The Rochford, a new 76-apartment complex in Sydney’s inner west, was recently awarded the New South Wales’ Aaron Bolot Award for Residential Architecture – Houses (Multiple Housing) at the 2018 NSW Architecture Awards. And well deserved because its does more than celebrate design excellence and innovative thinking. It clearly shows how apartment living can provide amenity and a sense of home, just like the terraces and freestanding homes nearby.
Studio Johnston is the creative team behind this development; a team renowned for its compelling and thought-provoking designs. For Studio Johnston, The Rochford was all about building a collection of houses, rather than a block of apartments. Brad Phillips, Associate, Studio Johnston explains, “This was more of an amalgamation of ‘houses’ that are more about the quality of the spaces, and treating each of those spaces so they would feel like a home, with green landscaping wrapping around each, presenting that green indoor/outdoor space on every single apartment”.
The Rochford is a six level building designed for the owner-occupier market in Erskineville, a former light industrial area that is becoming increasingly urbanised. And, with other high-end buildings like Eve Apartments as neighbours, the design, details and material choice were all about quality, while also paying respect to the surrounding terraces and homes, and breaking down the building mass.
Brad explains, “With a lot of that zoning that happened, the area has ended up with big building masses, and we really wanted to break down that massing. The key to that was reincorporating the fine grain nature into the building. And we did that by introducing garden spaces, and also texturally with the material choice.”
“We wanted robust materials that age or patina quite beautifully over a longer period of time, so we went as close to natural or traditional material selection,” continues Brad. So brick, concrete and a FunderMax composite panel were selected for the exterior, along with timber and glass throughout the interior.
What greets you on first glance is a beautiful combination of Petersen D58 and D76 bricks in a Hamborg format, used on the garden beds on the ground floor, and the main building, respectively. “We love the artisan nature of the bricks and their variation. We didn’t want a repetitive notion, rather we designed the facades around a rational form that expresses variation and hand crafted materials,” says Brad. This is the first time Fox Johnston has used Petersen bricks and they couldn’t be happier with the outcome. “You can see that so much craftsmanship goes into selecting the bricks and putting them together, and it suited the look that we were after in taking inspiration from the fine grain of the terraces in neighbouring streets,” Brad continues.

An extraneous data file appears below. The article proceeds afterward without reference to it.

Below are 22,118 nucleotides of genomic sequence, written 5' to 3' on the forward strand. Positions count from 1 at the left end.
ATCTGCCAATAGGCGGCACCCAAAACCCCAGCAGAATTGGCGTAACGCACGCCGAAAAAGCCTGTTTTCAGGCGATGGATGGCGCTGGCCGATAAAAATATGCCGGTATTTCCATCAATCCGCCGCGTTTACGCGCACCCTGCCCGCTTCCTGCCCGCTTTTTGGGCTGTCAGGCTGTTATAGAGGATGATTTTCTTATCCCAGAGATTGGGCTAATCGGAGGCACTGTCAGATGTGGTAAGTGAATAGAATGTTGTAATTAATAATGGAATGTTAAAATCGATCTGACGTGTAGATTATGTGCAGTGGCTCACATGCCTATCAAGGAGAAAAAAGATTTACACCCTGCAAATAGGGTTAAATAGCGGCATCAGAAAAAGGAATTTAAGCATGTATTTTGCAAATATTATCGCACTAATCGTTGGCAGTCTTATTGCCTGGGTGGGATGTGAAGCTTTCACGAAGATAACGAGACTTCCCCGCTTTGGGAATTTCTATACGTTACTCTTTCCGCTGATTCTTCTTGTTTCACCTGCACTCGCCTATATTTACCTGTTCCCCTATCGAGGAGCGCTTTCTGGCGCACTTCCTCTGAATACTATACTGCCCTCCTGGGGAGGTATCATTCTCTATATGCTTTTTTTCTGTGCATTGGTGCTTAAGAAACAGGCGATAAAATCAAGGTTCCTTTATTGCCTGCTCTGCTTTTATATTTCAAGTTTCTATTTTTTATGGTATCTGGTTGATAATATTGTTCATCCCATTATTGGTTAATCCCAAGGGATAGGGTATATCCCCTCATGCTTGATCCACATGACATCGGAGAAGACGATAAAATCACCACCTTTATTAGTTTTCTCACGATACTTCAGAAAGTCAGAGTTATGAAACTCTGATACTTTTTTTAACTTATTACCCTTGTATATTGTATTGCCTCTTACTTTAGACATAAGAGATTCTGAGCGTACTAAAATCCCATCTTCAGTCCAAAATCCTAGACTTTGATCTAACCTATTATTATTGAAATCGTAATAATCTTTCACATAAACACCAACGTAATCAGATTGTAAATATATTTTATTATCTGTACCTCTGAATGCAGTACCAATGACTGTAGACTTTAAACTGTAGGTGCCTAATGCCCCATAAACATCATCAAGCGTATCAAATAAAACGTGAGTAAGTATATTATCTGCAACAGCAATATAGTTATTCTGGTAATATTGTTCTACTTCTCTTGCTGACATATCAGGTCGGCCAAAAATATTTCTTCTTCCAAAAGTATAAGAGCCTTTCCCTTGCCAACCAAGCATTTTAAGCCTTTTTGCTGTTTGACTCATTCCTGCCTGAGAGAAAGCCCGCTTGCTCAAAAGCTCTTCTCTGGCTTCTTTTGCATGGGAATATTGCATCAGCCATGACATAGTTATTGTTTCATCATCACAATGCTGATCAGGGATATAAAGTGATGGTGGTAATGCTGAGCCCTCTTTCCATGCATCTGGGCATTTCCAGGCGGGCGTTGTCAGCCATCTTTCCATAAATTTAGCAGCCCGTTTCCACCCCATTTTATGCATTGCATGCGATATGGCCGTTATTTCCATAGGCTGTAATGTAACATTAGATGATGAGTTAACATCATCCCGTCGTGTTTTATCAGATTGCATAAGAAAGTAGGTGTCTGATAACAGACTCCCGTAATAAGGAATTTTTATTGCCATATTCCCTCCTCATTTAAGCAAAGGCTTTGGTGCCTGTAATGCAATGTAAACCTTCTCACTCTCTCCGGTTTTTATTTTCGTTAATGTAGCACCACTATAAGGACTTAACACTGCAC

In fact, it’s the combination of materials that Fox Johnston loves most loves about the design, in breaking down the scale and seamlessly linking the internal living spaces to the outdoor areas on every apartment. Brad comments, “We’ve incorporated an indoor outdoor feel to every apartment with some element of landscaping or private terrace that makes the apartment feel generous, regardless of its location in the building or size. And I also really like the community feel with communal spaces we have designed on the rooftop.”
And like most architects, once they use Petersen bricks, they can’t get enough of them. Brad says, “We really like them. We’ve specified them for many houses with the mix of the different formats, and have specified them on some apartments that are still in a DA.” So watch this space, because you’re sure to be amazed by another creative Studio Johnston design in the near future featuring Petersen bricks.
Architect: Studio Johnston Product: Petersen D76 bricks (220x105x65mm) Hamborg format Petersen D58 bricks (220x105x65mm) Hamborg format Developer/Builder: Barua Group/Uno Constructions Photographer: Brett Boardman
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